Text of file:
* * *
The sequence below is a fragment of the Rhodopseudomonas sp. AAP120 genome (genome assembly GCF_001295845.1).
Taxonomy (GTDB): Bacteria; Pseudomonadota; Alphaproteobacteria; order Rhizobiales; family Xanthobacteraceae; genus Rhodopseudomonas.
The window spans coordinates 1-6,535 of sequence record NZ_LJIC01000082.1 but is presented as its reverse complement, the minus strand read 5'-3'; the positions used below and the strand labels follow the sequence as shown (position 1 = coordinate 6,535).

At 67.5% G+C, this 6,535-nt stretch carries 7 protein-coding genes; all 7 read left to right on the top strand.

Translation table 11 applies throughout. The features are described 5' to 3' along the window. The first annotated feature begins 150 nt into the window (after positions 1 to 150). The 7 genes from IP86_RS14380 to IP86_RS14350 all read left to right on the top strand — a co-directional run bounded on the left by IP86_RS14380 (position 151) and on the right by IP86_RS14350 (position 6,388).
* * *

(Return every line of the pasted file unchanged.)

The sequence below is a fragment of the Rhodopseudomonas sp. AAP120 genome (genome assembly GCF_001295845.1).
Taxonomy (GTDB): Bacteria; Pseudomonadota; Alphaproteobacteria; order Rhizobiales; family Xanthobacteraceae; genus Rhodopseudomonas.
The window spans coordinates 1-6,535 of sequence record NZ_LJIC01000082.1 but is presented as its reverse complement, the minus strand read 5'-3'; the positions used below and the strand labels follow the sequence as shown (position 1 = coordinate 6,535).

At 67.5% G+C, this 6,535-nt stretch carries 7 protein-coding genes; all 7 read left to right on the top strand.

Translation table 11 applies throughout. The features are described 5' to 3' along the window. The first annotated feature begins 150 nt into the window (after positions 1 to 150). The 7 genes from IP86_RS14380 to IP86_RS14350 all read left to right on the top strand — a co-directional run bounded on the left by IP86_RS14380 (position 151) and on the right by IP86_RS14350 (position 6,388).